Friday, June 27, 2008

Hot Green Roof Action!

I was up in scenic Harford County, MD, last Saturday at the landfill (work-related) and I stopped by Emory Knolls Farm which is just around the corner.

The picture on the right is the primary workspace for all of the horitculture-type stuff going on. It's got a solar setup as well as a green roof that is pictured below, left. There were a ton of bugs flying around the plants when I was up there. That's a good sign for sure.

I have some green roof related duties at work and had heard about Ed Snodgrass and his farm and I was really interested in seeing it. A quick email later, I had an appointment to check it out.

Ed does green roof plants. Big surprise, his website is There is some pretty cool history of his family and this farm on the website. Click on 'about us' and start reading.

I have been on a gardening kick recently, probably from my green roof research, so I really geeked-out at Ed's place. My buddy Kent does solar stuff and I have learned a lot from him which helped inform my conversation with Ed.

Ed has got his entire back-lot operation off the grid. There's a big container next to his greenhouses with three 800 gallon tanks inside. The container is insulated and on this 85 degree Saturday, it was downright cool in there. The solar panels on top of the container power his pumps that bring water up from the well. Some float switches keep it from overflowing and he's got a small battery bank to store up some power for the low-sun days. The pic to the right is inside the container.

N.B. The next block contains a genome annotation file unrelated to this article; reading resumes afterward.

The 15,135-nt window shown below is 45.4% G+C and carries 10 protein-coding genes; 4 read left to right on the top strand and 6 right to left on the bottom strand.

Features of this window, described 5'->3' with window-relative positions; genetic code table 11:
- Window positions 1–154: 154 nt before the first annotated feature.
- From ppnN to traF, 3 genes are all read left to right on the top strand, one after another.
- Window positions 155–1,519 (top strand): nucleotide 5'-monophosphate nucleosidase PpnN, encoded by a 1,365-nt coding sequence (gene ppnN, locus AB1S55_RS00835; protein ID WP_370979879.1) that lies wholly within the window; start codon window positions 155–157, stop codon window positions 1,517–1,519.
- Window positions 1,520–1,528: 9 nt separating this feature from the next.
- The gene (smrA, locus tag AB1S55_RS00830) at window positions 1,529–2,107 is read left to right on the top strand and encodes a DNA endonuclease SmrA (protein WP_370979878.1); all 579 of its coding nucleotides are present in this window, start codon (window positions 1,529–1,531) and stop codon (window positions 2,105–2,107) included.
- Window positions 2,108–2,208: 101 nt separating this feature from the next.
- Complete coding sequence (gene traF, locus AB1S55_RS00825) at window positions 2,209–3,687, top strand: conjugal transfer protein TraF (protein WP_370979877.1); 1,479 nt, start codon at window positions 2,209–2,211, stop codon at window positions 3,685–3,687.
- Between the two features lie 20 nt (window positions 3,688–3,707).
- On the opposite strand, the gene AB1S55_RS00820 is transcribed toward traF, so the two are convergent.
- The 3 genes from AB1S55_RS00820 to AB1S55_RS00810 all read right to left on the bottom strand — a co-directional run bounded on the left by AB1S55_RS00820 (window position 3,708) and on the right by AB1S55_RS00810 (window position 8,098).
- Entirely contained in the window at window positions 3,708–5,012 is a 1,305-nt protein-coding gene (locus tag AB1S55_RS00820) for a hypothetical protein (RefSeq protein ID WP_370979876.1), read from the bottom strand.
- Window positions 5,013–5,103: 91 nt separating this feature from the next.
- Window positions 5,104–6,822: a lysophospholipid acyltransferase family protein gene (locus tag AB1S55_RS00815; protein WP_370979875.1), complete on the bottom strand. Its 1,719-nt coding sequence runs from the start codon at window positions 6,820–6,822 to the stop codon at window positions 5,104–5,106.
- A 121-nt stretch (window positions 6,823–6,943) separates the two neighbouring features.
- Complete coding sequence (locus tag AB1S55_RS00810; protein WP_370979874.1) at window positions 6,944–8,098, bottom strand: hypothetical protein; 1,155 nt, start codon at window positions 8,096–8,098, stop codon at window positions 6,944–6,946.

One cool thing he showed me was that he uses the straight current off the cells to power stuff, no inverter. He says that he gets much higher levels of efficiency that way. He's pointing to that in the picture. That's a big container of water behind him...

This is one of the green houses where Ed grows his plugs of sedum plants. Sedums are hardy succulents with great drought tolerance that grow in low-nutrient soils. Many have a significant tolerance to temperature change as well.

Ed has provided green roof plants for quite a few projects including plants for the Maryland Department of the Environment, Radio Shack World HQ in TX, US Dept of the Interior buildings and more. Almost all of them are listed on Ed's website.

If you get some time, check out the principles behind Low Impact Design for stormwater management. If you live in a watershed, you should understand your impact. This isn't touch-feely-hippy stuff, this is money-saving, intelligent stuff.

The American Society of Landscape Architects has a nice roof that has an interesting innovation. The plants are under some grates that allow you to walk around and hang out on the roof in the middle of the green roof while the plants, just underfoot, keep the roof cool and slow down the run-off when it rains.

Of course, you can't expect a guy like Ed to not be creative, right? He's known as 'Mr Green Roof' and he is passionate, for sure. Here is a shot of an old bathtub with some llama bones and his plants growing around it.

Hit me with questions. See y'all at the 12 hours of Cranky Monkey tomorrow!

Good article from WaPo about rock gardening, which is what I'm trying to do at home...


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